Shmoop Brings History to Life with New Guides to Dozens of Famous Historical Texts

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Shmoop's in-depth summaries and analyses of famous historical speeches and documents allow students of all ages to engage with history like never before.

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Understanding the big picture in history is absolutely necessary. But it shouldn't come at the expense of digging into the texts themselves.

Did Archduke Franz Ferdinand's assassination actually start World War I? Why did Nixon write an entire speech about a dog? And how is "Ich bin ein Berliner" even pronounced? These are the questions every student of history asks themselves. But in school, specific historical texts are often skimmed over for the sake of thinking more broadly about the big picture.

Enter: Shmoop. Shmoop (http://www.shmoop.com), a digital publisher known for its award-winning test prep and certified online courses, has summarized and analyzed nearly fifty famous primary sources from history, squeezing out every bit of historical goodness possible. They provide everything you could ever want to know about these historical documents: a summary that clears up any old-timey or legal mumbo-jumbo that might be in there, an in-depth discussion of the historical context surrounding the document, and a section that compares and contrasts the text with other similar and not-so-similar texts. All that plus an analysis of key figures, themes, and quotes, and dozens of other insights.

From Sojourner Truth's "Ain't I a Woman?" to FDR's First Fireside Chat to the Miranda v. Arizona Supreme Court case, each historical text is given the full treatment, topped off with Shmoop's signature wit. As an example, every summary section includes a "tl;dr" recap of the text. The Zimmermann Telegram is summed up with "Yo, Mexico, wanna fight the U.S.? xoxo Germany." And the Stamp Act? "Everything printed on paper is going to cost more. Oh yeah, and dice too." Sounds about right.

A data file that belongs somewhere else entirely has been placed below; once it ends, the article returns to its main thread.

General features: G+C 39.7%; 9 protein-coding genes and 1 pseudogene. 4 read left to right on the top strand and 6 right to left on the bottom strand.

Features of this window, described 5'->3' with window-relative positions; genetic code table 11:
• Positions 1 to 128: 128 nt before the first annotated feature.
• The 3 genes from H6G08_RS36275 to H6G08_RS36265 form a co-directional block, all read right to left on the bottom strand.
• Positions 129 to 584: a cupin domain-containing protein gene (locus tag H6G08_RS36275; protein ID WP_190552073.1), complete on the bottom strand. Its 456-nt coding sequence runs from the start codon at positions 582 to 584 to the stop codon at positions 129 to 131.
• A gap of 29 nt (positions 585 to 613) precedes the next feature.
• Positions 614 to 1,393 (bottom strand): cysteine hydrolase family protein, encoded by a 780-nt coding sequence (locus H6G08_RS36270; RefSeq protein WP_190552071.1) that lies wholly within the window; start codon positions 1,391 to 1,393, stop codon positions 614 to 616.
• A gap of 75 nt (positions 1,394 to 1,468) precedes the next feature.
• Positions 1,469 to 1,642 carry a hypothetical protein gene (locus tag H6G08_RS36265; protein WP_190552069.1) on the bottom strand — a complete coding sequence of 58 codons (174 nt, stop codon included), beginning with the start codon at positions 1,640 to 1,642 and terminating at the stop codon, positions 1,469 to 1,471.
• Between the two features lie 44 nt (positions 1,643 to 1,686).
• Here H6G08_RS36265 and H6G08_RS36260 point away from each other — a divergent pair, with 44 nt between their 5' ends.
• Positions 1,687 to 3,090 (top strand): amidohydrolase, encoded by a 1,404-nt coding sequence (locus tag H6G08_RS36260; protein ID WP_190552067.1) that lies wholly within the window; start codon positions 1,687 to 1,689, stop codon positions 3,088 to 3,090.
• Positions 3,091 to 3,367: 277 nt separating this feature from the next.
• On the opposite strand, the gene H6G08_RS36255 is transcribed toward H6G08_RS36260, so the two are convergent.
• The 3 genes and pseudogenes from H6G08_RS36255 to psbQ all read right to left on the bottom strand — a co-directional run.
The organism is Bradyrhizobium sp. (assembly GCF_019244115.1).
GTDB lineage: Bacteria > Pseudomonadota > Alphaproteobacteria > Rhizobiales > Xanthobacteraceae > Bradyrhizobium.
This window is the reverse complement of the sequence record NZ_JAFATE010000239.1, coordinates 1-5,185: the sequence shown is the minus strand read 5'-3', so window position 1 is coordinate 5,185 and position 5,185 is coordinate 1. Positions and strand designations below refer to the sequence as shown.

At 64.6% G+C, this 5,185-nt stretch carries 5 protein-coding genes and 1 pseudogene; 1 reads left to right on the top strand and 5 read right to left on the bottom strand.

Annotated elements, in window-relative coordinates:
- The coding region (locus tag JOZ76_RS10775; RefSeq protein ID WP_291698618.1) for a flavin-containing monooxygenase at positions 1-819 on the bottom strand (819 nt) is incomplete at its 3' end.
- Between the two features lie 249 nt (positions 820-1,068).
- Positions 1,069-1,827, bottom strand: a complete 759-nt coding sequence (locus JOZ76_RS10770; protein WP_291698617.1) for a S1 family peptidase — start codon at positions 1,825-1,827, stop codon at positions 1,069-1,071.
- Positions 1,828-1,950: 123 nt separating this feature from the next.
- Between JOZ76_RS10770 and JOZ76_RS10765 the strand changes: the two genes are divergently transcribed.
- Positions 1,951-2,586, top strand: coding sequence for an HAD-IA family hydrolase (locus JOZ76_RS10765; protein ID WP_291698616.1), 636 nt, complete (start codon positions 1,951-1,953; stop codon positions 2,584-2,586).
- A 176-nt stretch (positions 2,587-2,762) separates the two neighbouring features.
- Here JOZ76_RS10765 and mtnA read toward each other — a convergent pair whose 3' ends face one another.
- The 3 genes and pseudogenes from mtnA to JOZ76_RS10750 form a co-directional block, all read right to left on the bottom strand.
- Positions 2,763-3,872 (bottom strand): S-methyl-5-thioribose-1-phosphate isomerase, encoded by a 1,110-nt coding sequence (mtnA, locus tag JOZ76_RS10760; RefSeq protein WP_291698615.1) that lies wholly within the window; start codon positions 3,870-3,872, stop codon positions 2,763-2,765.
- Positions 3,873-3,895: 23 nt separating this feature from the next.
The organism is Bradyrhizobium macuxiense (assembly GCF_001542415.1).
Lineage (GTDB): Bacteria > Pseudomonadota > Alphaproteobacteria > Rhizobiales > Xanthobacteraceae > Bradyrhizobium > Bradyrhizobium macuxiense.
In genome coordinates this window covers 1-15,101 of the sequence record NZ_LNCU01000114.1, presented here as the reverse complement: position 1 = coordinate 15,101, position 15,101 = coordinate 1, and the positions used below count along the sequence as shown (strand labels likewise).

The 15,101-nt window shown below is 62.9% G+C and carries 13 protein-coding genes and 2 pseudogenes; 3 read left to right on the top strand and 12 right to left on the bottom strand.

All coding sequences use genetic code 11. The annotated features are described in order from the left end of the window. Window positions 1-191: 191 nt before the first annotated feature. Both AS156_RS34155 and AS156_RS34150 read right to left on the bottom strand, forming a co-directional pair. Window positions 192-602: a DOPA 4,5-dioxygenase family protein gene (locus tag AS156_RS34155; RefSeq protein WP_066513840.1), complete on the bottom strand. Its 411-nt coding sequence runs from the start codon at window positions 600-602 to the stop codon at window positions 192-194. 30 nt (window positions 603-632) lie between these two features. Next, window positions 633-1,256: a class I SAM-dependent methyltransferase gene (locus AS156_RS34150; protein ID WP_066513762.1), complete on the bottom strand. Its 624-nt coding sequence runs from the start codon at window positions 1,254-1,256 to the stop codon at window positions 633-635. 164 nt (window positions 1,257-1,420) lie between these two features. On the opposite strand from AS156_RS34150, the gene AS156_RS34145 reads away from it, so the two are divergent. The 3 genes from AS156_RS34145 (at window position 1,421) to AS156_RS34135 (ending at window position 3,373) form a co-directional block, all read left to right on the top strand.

"Understanding the big picture in history is absolutely necessary," says David Siminoff, founder of Shmoop. "But it shouldn't come at the expense of digging into the texts themselves. In a world where wars are fought over phrases, actually reading and analyzing the words written by the people who came before us can deepen our understanding of our past—and our future."

Students and teachers looking for more structured history lessons can subscribe to Shmoop and get access to dozens of online courses in history. Schools and districts can get bulk discounts on already below-market-rate materials by contacting sales(at)shmoop(dot)com.

About Shmoop
Shmoop offers hundreds of thousands of pages of original content. Their Online Courses, Test Prep, Teaching Guides, Learning Guides, and interactive Study Tools are written by teachers and experts and balance a teen-friendly, approachable style with academically rigorous concepts. Shmoop sees 15 million unique visitors a month across desktop and mobile. The company has won numerous awards from EdTech Digest, Tech & Learning, and the Association of Educational Publishers. Launched in 2008, Shmoop makes the magic happen from a labradoodle-patrolled office in Mountain View, California.

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Deb Tennen

Keyla Velazquez
Shmoop
since: 08/2008
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